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Christopher Melton QC

Call 1982 • QC 2001

"A 'tremendously able and brave advocate' who is 'prepared to fight'."
(Chambers & Partners 2012)

Clinical Negligence

Selected Cases

  • P v Salford Royal Hospitals NHS Trust – The Claimant, a 47-year-old women, received £67,786.33 following a trial, after undergoing vulval surgery as the result of clinical negligence in 1994. The claimant was unable to resume normal sexual relations and suffered psychological stress as a result of the surgery.
  • AB v Dr SHM – A case involving the delayed diagnosis of a CSF fluid by a GP. The Claimant recovered a significant seven figure sum after a five day trial.
  • Kristian Adey v Leeds Health Authority & NHS Litigation Authority – Two doctors had discharged their duty of care to a Down’s Syndrome child by fully and properly advising his parents so that they could make an informed decision as to whether the child should undergo surgery for the repair of a complete atrio ventricular septal defect.
  • Nunnerley & Anor v Warrington Health Authority – The Claimant argued successfully in a wrongful birth claim that she was entitled to recover the cost of bringing up her child, beyond the attaining of his majority. The Court of Appeal at an oral hearing refused permission to appeal.

Personal Injury

In order to give an idea of Christopher Melton’s personal injury cases, we have listed the cases in which he has appeared since 2009.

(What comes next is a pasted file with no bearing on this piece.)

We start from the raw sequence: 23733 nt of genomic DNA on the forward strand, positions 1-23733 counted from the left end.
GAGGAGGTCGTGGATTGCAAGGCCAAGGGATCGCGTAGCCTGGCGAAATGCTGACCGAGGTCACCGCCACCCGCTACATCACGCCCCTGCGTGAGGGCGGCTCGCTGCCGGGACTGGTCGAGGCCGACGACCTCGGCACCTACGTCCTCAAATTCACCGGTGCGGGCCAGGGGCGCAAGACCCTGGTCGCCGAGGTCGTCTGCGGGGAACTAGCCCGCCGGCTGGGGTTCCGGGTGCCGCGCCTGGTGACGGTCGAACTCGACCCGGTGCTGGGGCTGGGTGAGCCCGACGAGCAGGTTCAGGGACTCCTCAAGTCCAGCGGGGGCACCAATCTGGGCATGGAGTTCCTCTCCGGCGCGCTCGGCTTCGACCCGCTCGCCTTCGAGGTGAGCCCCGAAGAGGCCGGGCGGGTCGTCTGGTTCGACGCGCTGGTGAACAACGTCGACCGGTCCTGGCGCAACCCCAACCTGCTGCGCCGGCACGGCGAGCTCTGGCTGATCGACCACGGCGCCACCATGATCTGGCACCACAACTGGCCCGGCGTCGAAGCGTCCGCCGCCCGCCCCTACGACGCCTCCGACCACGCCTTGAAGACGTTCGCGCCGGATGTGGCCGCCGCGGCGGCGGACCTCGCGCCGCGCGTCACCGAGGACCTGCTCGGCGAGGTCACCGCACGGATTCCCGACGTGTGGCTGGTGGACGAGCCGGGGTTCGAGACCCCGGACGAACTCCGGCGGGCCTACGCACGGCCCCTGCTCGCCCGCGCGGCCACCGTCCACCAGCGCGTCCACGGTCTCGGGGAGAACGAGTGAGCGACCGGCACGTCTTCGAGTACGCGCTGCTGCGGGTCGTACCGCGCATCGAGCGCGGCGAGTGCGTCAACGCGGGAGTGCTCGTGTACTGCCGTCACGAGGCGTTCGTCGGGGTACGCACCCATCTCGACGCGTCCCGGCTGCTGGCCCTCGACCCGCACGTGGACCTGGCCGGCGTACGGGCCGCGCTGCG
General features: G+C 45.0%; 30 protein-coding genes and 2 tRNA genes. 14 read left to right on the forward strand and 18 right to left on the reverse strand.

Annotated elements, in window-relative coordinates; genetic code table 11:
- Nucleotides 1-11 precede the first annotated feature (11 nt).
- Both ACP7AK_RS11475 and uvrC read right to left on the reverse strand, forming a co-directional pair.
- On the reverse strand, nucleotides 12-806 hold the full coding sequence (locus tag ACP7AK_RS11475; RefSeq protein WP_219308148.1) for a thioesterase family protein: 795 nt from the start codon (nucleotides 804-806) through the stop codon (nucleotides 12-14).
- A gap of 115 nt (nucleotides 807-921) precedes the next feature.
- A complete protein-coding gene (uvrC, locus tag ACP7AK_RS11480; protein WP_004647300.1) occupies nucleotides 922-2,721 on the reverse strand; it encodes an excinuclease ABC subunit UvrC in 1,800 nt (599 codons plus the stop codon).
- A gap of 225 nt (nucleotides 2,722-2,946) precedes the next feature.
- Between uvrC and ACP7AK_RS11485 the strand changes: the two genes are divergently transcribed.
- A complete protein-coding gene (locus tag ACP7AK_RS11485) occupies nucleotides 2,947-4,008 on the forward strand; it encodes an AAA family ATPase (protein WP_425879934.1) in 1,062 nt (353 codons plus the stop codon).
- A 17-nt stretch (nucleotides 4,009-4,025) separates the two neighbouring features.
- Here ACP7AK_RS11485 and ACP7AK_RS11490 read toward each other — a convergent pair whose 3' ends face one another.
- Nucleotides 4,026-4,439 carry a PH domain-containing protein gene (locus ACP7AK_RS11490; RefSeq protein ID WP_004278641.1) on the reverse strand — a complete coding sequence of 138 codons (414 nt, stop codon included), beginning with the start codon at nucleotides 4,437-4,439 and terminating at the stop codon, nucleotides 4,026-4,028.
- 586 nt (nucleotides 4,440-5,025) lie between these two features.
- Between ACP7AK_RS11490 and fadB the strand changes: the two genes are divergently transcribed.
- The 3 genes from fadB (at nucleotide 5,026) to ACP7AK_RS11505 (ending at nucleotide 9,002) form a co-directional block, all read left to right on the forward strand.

The sample is not wholly representative of the breadth of his practice because of the unpredictable nature of litigation. Other cases involve a wide range of issues involving Christopher Melton’s practice areas. These range from cases involving a challenge to the conventional method of assessing accommodation damages (Roberts v Johnstone) and many cases involving issues surrounding periodical payments. Specific injuries/issues covered in the last three years have included: frontal lobe injury, other brain injury, spinal injury at all levels, pelvic fractures in men and women, arm and leg amputations, severe burns; motor cycle contributory negligence, accident reconstruction evidence, tachograph evidence, seat belt contributory negligence, causative potency, ice or water on roads, factory accidents, claims against hoteliers, security of continuity of periodical payment, local authority funding, PCT funding, alternative funding of care in partial recovery cases, Motor Insurers’ Bureau liability, interpretation of insurance policies, recovery under personal health/accident policies, establishing the true dependency in high value Fatal Accident Claims, volenti and ex tirpa.

Selected Cases

  • Sedge v Prime – In a claim for damages for catastrophic brain injury sustained by a pedestrian who stepped into the Defendant’s path, liability was established with a reduction of damages on account of 25 per cent contributory negligence. The case involved detailed analysis of expert accident reconstruction evidence. Indemnity costs awarded, Claimant having equalled his Part 36 offer.